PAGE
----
I’m not sure if this book paints a plausible version of the future, but the path it takes //is// followed mostly to its conclusion. The premise is that moving hundreds of years into the future, the majority of conscious life implements itself in far more efficient media than our very slow neuron-based brains. Life then flourishes in such an environment and begins to disassemble the planets to use as raw matter, to reassemble into a substance something called “computronium” which is supposedly the most efficient configuration of matter for performing computation (and so for implementing structures that themselves implement brains, consciousness, //life//). The author doesn’t elaborate on this, though, and I wonder: aren’t there many kinds of computation for which different structures are best suited? There are many, many components to even the simplest computer nowadays, and one of our computers would be downright primitive (hopefully in terms of structure as well as simple miniaturization and speeding up components) in ten years, let alone 100 years. There’s memory, a whole slew of different arithmetic and logic units, registers/caches (which are different kind of memory), buses for data transfer, specialized processing for integer math, floating point math, 3-D graphics, and so on. Maybe the idea behind computronium is that we’re only referring to a substance for the efficient implementation of neural networks, but that still seems rather limiting. There are some things neural nets are very good at, and other things we just want to implement as specific circuitry. So it seems to me a little more structure is involved. Even our brains, which use only neurons, use many different kinds of neurons organized in different ways to organize different structures. For example, brain structures for processing visual information, auditory information, language, and so on. I don’t even want to claim that, given our brains nowadays being only neuron-based, there’s a reason we’d want to do complicated numerical mathematics using neural nets, even though incredibly some rare people //can// take cube-roots of 20-digit numbers in 10 seconds or so. I’d say that takes a tremendous amount of practice and abnormal type of focus. Still, a dedicated circuit could do that sort of thing in a millionth of a second, with no practice or learning or trial-and-error to get the method down, and so relying on neural nets is wasteful. Don’t take the planets apart for //that//, please.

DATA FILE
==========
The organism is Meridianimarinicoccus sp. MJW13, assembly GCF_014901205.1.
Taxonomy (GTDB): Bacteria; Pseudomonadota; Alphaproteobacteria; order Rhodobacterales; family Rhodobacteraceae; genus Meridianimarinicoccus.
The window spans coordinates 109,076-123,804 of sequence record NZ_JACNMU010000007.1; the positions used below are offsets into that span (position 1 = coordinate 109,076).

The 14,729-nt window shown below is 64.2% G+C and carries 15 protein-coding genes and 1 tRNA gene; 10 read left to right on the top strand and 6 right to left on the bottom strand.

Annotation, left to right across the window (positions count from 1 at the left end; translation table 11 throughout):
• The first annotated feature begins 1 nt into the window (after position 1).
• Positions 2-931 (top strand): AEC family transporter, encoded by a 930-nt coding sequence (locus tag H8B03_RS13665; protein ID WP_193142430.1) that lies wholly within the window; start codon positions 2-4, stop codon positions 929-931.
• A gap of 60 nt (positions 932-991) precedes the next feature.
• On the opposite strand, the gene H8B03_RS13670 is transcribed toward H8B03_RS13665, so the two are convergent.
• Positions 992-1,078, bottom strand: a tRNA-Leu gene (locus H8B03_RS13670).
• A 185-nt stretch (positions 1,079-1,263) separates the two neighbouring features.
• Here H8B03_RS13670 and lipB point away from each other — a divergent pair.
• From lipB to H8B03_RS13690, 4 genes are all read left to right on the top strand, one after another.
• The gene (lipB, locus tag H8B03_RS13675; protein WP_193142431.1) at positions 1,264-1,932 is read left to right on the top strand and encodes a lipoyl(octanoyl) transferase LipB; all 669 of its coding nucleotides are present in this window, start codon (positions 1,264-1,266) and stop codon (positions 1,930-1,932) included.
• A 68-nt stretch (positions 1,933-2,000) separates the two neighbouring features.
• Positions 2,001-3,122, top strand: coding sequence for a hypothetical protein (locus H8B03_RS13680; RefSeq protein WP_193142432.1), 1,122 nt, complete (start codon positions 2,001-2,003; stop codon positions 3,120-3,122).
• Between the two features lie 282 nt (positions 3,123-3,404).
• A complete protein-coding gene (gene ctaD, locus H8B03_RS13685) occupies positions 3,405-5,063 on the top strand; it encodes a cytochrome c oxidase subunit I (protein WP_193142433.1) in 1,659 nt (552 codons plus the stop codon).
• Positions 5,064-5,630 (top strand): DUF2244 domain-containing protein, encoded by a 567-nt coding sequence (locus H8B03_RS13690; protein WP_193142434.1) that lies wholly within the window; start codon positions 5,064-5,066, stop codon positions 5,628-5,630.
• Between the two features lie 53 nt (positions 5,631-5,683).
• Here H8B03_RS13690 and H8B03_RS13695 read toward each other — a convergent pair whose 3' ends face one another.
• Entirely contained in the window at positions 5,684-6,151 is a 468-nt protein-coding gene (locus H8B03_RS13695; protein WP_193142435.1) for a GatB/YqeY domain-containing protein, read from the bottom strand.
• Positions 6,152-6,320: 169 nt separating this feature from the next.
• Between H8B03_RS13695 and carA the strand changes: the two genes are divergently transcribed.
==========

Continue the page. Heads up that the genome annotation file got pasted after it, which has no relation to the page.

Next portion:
Consider that you’re a conscious, intelligent entity implemented in some computer. You have a neural network a thousand times bigger than a standard human brain. It’s implemented electronically, so it runs ten thousand times as fast as a human brain. What does that mean? How can we on the outside conceive of what your brain is like on the inside, of what it’s like to be you? Even if you had only the same number of neurons as we did, they could operate much faster. Instead of chemical signals being released from vesicles into gaps, you’d be all electronic. Let’s say that would make you 10,000 times faster. So you’d be able to, say, read a book in 1/10,000 the time I could (assuming you’re not even optimized for reading or taking in data some way other than visually using your brain’s “OCR” ability, which you probably would be). Four hours of my reading time would take you 1.4 seconds. Those 1.4 seconds would probably still seem to you like 4 hours, just that the speed of your thinking would mean the world around you would be at a virtual standstill. You could take your time and do years-long analyses of simple problems, then act before a couple hours had passed. Your brain’s mood-affecting chemicals could easily be altered (as would have to be the case) so that you could focus your attention seemingly for days at a time (two full 24-hour periods, subjectively, would just take up 17 seconds of our time), with no distractions (like all the maintenance-work we have to do here to keep our bodies fed, bathed, exercised, and otherwise taken care of) and there’s no reason you’d need sleep or even get tired. You could get a whole lot done (whatever kind of work is meaningful to you), and that’s with just the same number of brain cells as we have, and limited memory and mental computation abilities. No reason to stick with that number, to not have some reliable mental RAM, and a calculator with which you’d just //think// numbers at and immediately //know// the answer.